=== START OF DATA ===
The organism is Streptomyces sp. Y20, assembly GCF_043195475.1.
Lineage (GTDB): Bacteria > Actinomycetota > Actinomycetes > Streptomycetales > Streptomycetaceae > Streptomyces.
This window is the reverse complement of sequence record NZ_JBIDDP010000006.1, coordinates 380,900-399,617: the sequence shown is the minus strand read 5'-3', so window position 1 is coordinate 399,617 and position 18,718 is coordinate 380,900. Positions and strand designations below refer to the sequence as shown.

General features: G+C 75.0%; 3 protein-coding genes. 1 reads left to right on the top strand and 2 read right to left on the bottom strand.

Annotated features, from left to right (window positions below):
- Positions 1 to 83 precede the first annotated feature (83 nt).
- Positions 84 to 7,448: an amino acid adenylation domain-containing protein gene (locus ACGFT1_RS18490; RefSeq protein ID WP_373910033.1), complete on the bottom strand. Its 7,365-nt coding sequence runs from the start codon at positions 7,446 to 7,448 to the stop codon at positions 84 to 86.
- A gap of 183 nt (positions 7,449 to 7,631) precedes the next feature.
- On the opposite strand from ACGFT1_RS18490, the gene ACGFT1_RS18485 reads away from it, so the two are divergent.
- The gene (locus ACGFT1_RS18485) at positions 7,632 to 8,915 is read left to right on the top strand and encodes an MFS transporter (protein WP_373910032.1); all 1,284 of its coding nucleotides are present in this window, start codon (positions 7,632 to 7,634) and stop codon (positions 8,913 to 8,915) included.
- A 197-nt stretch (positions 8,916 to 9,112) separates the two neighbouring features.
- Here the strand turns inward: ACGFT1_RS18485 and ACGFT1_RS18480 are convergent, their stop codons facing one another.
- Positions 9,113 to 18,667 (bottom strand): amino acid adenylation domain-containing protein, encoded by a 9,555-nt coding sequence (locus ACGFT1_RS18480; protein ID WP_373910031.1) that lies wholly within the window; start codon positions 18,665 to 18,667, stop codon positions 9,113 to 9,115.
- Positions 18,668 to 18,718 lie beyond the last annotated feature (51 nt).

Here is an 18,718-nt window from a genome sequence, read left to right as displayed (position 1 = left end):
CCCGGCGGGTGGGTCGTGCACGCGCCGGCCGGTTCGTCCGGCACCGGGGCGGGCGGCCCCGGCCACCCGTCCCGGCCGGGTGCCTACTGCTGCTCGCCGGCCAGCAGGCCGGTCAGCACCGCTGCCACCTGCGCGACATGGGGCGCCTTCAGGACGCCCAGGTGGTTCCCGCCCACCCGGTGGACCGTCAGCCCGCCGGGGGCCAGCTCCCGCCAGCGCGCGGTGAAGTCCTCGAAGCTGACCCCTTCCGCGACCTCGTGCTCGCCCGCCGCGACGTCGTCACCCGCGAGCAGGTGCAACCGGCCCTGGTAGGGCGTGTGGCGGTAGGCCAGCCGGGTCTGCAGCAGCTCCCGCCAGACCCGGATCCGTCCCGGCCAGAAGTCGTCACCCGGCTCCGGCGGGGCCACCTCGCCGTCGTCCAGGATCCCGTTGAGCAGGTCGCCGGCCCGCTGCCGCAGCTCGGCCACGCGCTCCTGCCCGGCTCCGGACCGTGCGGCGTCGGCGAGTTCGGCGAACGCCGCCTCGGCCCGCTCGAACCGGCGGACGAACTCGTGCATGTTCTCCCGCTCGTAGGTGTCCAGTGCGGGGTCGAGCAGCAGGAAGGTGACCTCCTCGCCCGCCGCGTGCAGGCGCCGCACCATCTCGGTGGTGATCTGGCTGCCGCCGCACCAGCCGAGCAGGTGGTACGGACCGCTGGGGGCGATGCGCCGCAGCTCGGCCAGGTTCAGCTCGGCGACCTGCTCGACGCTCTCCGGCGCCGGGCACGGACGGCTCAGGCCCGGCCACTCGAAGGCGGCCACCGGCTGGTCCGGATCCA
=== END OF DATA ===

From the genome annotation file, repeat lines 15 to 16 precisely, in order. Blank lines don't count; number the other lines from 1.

Here is an 18,718-nt window from a genome sequence, read left to right as displayed (position 1 = left end):
CCCGGCGGGTGGGTCGTGCACGCGCCGGCCGGTTCGTCCGGCACCGGGGCGGGCGGCCCCGGCCACCCGTCCCGGCCGGGTGCCTACTGCTGCTCGCCGGCCAGCAGGCCGGTCAGCACCGCTGCCACCTGCGCGACATGGGGCGCCTTCAGGACGCCCAGGTGGTTCCCGCCCACCCGGTGGACCGTCAGCCCGCCGGGGGCCAGCTCCCGCCAGCGCGCGGTGAAGTCCTCGAAGCTGACCCCTTCCGCGACCTCGTGCTCGCCCGCCGCGACGTCGTCACCCGCGAGCAGGTGCAACCGGCCCTGGTAGGGCGTGTGGCGGTAGGCCAGCCGGGTCTGCAGCAGCTCCCGCCAGACCCGGATCCGTCCCGGCCAGAAGTCGTCACCCGGCTCCGGCGGGGCCACCTCGCCGTCGTCCAGGATCCCGTTGAGCAGGTCGCCGGCCCGCTGCCGCAGCTCGGCCACGCGCTCCTGCCCGGCTCCGGACCGTGCGGCGTCGGCGAGTTCGGCGAACGCCGCCTCGGCCCGCTCGAACCGGCGGACGAACTCGTGCATGTTCTCCCGCTCGTAGGTGTCCAGTGCGGGGTCGAGCAGCAGGAAGGTGACCTCCTCGCCCGCCGCGTGCAGGCGCCGCACCATCTCGGTGGTGATCTGGCTGCCGCCGCACCAGCCGAGCAGGTGGTACGGACCGCTGGGGGCGATGCGCCGCAGCTCGGCCAGGTTCAGCTCGGCGACCTGCTCGACGCTCTCCGGCGCCGGGCACGGACGGCTCAGGCCCGGCCACTCGAAGGCGGCCACCGGCTGGTCCGGATCCA